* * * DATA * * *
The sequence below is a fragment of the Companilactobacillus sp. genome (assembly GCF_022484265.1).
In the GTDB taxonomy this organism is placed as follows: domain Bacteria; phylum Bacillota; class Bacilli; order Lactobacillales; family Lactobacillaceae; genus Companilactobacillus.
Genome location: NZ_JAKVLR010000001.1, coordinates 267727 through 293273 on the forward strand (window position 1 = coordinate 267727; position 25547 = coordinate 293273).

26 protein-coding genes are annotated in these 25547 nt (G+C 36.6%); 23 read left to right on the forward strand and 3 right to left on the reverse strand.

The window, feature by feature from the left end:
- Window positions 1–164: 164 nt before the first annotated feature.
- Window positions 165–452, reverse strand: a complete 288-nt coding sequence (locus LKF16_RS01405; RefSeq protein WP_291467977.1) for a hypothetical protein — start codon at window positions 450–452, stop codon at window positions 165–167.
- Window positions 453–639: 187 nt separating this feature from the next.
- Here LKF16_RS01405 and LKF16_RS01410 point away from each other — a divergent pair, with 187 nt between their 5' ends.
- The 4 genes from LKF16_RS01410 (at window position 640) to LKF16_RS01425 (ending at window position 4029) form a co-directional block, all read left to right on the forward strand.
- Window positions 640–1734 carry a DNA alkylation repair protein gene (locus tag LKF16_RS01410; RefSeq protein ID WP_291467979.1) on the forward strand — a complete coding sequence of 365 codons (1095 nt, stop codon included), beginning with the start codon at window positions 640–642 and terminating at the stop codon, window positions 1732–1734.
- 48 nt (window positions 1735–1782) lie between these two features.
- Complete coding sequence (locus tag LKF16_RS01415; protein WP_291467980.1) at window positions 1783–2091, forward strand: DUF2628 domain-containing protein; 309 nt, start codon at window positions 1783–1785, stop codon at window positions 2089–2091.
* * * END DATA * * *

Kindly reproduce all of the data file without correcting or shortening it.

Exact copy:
The sequence below is a fragment of the Companilactobacillus sp. genome (assembly GCF_022484265.1).
In the GTDB taxonomy this organism is placed as follows: domain Bacteria; phylum Bacillota; class Bacilli; order Lactobacillales; family Lactobacillaceae; genus Companilactobacillus.
Genome location: NZ_JAKVLR010000001.1, coordinates 267727 through 293273 on the forward strand (window position 1 = coordinate 267727; position 25547 = coordinate 293273).

26 protein-coding genes are annotated in these 25547 nt (G+C 36.6%); 23 read left to right on the forward strand and 3 right to left on the reverse strand.

The window, feature by feature from the left end:
- Window positions 1–164: 164 nt before the first annotated feature.
- Window positions 165–452, reverse strand: a complete 288-nt coding sequence (locus LKF16_RS01405; RefSeq protein WP_291467977.1) for a hypothetical protein — start codon at window positions 450–452, stop codon at window positions 165–167.
- Window positions 453–639: 187 nt separating this feature from the next.
- Here LKF16_RS01405 and LKF16_RS01410 point away from each other — a divergent pair, with 187 nt between their 5' ends.
- The 4 genes from LKF16_RS01410 (at window position 640) to LKF16_RS01425 (ending at window position 4029) form a co-directional block, all read left to right on the forward strand.
- Window positions 640–1734 carry a DNA alkylation repair protein gene (locus tag LKF16_RS01410; RefSeq protein ID WP_291467979.1) on the forward strand — a complete coding sequence of 365 codons (1095 nt, stop codon included), beginning with the start codon at window positions 640–642 and terminating at the stop codon, window positions 1732–1734.
- 48 nt (window positions 1735–1782) lie between these two features.
- Complete coding sequence (locus tag LKF16_RS01415; protein WP_291467980.1) at window positions 1783–2091, forward strand: DUF2628 domain-containing protein; 309 nt, start codon at window positions 1783–1785, stop codon at window positions 2089–2091.